I wish I wasn’t writing this…really…I’ve had my fill of learning styles. It’s a bit like the recent measles outbreak in the US…we’re all vaccinating and everything’s going well, but some people decide they’re not really into the science and research of it all and go about doing their own thing…so the once well under control infection is making a small comeback. It really seems to me that learning styles is taking a similar path; at least on Twitter. For a while, it seemed like every other tweet was about the myth of learning styles, then that slowly died out. Now, especially in the past week on Twitter and in a few Facebook groups I’m in, they appear to be making a comeback. Gross.
I think the vaccination was working and learning styles was slowly being eradicated through massive doses of research, writing, podcasts, et cetera. Word was getting out…then the vaccinations lessened…and the myth was allowed to rear its ugly head once again. Gross. And who do I blame for this? I actually blame myself. Perhaps you’ve heard the adage “The squeaky wheel gets the grease.” In my failed estimation, the wheel was no longer squeaking and no news was good news. How could I be so wrong?
More for myself than anyone else, I did a little sleuthing today to see how prevalent learning styles still is in American education. I researched via the US News and World Reports Best Graduate Education Schools the top ten graduate schools of education in the US.
Here they are:
I accessed all of the school’s websites and found their search bar. Then, in all cases, typed ‘learning styles’ and waited a fraction of a second for the results. In all ten instances, I only viewed the first page of results.
8 of 10 had an article or faculty resume or something of that nature that mentioned learning styles in a somewhat neutral or positive manner. Only UCLA and Wisconsin-Madison did not have a result with learning styles mentioned on the first page.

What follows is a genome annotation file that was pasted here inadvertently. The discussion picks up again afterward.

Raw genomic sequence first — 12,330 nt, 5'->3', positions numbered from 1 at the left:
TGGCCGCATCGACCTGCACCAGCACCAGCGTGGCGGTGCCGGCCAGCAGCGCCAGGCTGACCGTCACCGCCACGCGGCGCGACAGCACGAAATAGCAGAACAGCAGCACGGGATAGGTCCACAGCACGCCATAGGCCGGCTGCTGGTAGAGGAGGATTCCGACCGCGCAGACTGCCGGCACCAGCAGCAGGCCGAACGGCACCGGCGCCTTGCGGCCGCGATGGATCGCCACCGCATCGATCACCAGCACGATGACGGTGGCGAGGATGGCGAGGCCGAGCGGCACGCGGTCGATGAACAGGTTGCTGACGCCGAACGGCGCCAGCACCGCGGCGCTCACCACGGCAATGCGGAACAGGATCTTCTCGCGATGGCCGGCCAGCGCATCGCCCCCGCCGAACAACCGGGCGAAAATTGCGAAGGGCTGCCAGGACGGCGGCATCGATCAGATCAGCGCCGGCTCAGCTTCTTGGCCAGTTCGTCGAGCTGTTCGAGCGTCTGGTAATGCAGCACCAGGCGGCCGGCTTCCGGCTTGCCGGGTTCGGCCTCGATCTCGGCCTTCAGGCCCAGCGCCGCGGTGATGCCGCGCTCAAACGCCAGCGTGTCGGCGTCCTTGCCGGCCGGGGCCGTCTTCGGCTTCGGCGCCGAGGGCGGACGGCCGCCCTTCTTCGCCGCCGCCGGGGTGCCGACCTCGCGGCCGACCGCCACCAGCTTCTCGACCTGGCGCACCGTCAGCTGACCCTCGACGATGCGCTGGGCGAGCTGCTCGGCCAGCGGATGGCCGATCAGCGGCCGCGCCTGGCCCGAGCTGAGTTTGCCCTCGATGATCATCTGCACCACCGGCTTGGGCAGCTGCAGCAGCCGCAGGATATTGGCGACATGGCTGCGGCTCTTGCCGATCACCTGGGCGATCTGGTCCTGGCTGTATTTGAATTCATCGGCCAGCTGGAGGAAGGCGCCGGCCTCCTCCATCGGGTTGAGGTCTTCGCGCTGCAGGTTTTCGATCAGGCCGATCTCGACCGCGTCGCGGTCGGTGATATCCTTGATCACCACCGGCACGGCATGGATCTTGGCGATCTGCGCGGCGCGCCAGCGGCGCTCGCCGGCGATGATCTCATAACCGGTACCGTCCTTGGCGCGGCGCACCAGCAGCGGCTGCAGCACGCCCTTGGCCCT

Only the Teachers College of Columbia University produced an article which portrayed learning styles as a myth or in a negative manner.
So, what’s the big deal? If 80% of the top ten graduate schools in the US have information about learning styles on their website, I can only imagine how many others do as well. If college professors and teacher training programs are promoting teaching to specific learning styles as a valid method in the classroom, we need more of the vaccine…a lot more. Just yesterday, the American Psychological Association published this press release focused on the perhaps detrimental aspects of learning styles. Many others have also done the same. Check out the references mentioned in this post.
We have the ability to quash learning styles. We (again, I’m mainly talking to myself) just need to remain vigilant in the administration of the vaccine. Stay healthy out there…physically and mentally.
How do you think teachers should react when a colleague lauds teaching to preferred learning styles?
What other evidence do you have showing the fallibility of learning styles? Please leave a comment below.